It hurt him to not be able to explain. He worked out what he might say. And just as he found clarity, the story being told in the room expanded, revealing much about the other immortal hands at work in Bellevue that night. As he turned over all he knew, it made sense that if Sophie had a prior relationship with one vampire that still counted her as friend and mentor, there might be others. The sister and her brother.

There was nothing that Jesper could do when the brother came and called to her but still he’d fought again to transfigure, the stone heating in frustration. Sophie had said she was immune to vampire abilities and yet he witnessed her bidden by the power of Vox, causing even his stony form to vibrate. But his struggles had been in vain, for the better. She’d returned to Morena and Nick’s shock completely healed but adverse to conversation. She’d crawled back into bed, devoid of sleep, and silently wept.

This marble had become his prison and he struggled again, wanting to be with her, to shield her from this world of death and violence she so hated. But his body was not pure; it was the only thing that made sense. Chips of wood, glass fibers, maybe a cut from that accursed kukri, some debris had seeped in deep and prevented his return to her. It frustrated him, made him want to scream. As Morena moved to the adjoining room and Nick slinked off to secretive chores redoing the office, he bristled under the stony silence and tried to reach out to her. When he couldn’t sense anything but her presence, he tried to discern the impediment, walked through his injuries and tried to catalog what might have corrupted his slumber. With no way of removing it, he might be in here forever, like the true gargoyles of old myth, held fast to a silent penance. It made him burn from the inside, angry, afraid, desperate to get free and soar, to get to Conclave and tell them all she had risked and how she had saved them all.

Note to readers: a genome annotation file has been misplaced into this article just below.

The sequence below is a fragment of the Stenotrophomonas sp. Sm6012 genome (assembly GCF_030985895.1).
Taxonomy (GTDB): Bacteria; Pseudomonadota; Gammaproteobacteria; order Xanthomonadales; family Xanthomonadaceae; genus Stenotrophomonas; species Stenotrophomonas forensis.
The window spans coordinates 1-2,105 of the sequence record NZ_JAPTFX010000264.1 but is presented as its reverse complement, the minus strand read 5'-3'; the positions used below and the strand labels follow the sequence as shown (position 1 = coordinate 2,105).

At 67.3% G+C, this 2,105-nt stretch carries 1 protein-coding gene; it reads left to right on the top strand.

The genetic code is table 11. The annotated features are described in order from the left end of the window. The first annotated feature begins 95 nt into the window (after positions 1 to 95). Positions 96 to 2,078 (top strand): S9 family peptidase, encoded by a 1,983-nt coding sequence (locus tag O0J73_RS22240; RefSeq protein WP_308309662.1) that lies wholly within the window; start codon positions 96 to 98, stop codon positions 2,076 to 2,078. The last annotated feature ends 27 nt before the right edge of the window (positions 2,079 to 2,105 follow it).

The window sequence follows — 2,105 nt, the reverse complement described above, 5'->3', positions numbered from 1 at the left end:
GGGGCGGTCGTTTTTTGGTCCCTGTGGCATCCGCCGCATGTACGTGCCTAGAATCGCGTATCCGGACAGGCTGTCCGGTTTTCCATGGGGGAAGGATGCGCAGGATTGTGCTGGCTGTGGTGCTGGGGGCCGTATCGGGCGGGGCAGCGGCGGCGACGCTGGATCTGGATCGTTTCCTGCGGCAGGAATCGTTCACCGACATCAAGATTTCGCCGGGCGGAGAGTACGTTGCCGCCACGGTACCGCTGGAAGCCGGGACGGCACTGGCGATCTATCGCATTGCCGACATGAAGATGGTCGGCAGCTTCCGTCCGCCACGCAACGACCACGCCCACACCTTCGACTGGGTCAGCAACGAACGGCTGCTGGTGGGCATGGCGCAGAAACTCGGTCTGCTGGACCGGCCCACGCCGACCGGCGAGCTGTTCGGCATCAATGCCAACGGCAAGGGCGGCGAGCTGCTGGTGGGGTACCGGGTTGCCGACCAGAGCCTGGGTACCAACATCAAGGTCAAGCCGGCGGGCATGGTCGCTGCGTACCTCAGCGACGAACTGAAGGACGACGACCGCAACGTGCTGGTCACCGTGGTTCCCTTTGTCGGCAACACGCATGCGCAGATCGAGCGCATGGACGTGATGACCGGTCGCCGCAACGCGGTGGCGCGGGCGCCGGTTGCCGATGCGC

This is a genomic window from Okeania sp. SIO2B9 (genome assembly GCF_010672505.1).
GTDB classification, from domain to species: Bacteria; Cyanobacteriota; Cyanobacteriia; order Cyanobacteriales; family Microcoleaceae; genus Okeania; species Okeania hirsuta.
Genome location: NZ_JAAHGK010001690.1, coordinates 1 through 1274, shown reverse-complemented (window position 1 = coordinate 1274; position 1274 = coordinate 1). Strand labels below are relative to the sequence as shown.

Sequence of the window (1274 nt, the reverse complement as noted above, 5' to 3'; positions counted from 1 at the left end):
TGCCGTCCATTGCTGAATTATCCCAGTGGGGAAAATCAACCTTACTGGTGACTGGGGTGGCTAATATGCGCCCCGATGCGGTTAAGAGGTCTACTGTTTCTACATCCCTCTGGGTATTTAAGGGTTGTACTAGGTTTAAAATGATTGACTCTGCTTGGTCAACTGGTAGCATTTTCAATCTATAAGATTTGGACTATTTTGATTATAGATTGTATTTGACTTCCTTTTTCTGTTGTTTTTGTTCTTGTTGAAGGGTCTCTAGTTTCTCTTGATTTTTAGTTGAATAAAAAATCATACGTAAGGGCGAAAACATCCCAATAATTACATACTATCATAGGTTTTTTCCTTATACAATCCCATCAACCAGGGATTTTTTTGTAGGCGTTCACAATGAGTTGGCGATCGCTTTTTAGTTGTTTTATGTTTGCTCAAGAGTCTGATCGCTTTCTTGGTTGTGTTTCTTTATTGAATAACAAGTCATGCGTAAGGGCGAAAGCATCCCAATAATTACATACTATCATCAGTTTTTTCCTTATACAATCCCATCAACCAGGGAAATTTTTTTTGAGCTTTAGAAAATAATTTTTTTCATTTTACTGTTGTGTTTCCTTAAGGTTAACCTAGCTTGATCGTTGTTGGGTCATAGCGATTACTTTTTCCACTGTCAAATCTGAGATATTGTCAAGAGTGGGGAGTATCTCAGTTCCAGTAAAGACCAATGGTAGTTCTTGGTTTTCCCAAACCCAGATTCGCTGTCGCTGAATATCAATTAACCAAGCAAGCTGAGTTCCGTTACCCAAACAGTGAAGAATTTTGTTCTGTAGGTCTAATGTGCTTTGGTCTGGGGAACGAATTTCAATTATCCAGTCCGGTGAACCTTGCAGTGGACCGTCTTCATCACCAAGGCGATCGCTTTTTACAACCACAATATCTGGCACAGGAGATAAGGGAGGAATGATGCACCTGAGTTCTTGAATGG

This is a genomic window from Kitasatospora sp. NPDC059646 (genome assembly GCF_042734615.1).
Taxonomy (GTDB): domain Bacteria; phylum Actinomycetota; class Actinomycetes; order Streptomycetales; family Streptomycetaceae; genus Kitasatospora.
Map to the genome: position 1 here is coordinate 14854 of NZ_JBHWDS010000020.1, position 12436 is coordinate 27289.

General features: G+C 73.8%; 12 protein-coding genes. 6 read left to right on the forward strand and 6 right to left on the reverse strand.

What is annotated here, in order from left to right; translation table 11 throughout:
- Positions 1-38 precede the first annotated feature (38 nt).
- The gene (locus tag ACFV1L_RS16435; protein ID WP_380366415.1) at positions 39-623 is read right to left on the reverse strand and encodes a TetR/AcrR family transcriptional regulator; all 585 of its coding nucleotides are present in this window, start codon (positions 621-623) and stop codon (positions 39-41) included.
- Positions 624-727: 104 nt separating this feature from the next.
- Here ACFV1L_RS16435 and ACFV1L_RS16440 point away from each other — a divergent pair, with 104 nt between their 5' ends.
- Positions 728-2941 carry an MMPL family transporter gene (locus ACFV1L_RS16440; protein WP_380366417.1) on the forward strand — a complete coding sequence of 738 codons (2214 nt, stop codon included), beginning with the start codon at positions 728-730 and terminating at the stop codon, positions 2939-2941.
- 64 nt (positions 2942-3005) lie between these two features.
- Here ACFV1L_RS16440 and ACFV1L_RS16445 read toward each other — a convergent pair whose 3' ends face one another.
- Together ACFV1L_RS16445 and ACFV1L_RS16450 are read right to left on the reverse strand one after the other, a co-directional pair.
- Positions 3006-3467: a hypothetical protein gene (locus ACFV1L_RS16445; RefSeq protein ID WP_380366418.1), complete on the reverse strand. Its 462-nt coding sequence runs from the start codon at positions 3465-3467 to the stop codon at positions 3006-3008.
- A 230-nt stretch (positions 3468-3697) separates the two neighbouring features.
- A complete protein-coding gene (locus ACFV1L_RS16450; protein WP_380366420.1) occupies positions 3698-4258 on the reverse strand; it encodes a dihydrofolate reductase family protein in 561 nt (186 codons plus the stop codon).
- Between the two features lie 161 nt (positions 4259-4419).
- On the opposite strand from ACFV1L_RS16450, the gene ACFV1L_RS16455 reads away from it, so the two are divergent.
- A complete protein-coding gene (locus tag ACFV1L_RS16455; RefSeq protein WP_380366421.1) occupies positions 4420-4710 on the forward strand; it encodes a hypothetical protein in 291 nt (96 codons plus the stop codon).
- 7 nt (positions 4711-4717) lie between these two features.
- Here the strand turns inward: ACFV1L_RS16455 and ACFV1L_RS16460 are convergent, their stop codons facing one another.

Tension rippled through the stone. He couldn’t help it; he was screaming. With no mouth, no throat, no belly for breath, he seethed and spewed his mind forth, clenching his awareness until the stress threatened to fracture the marble.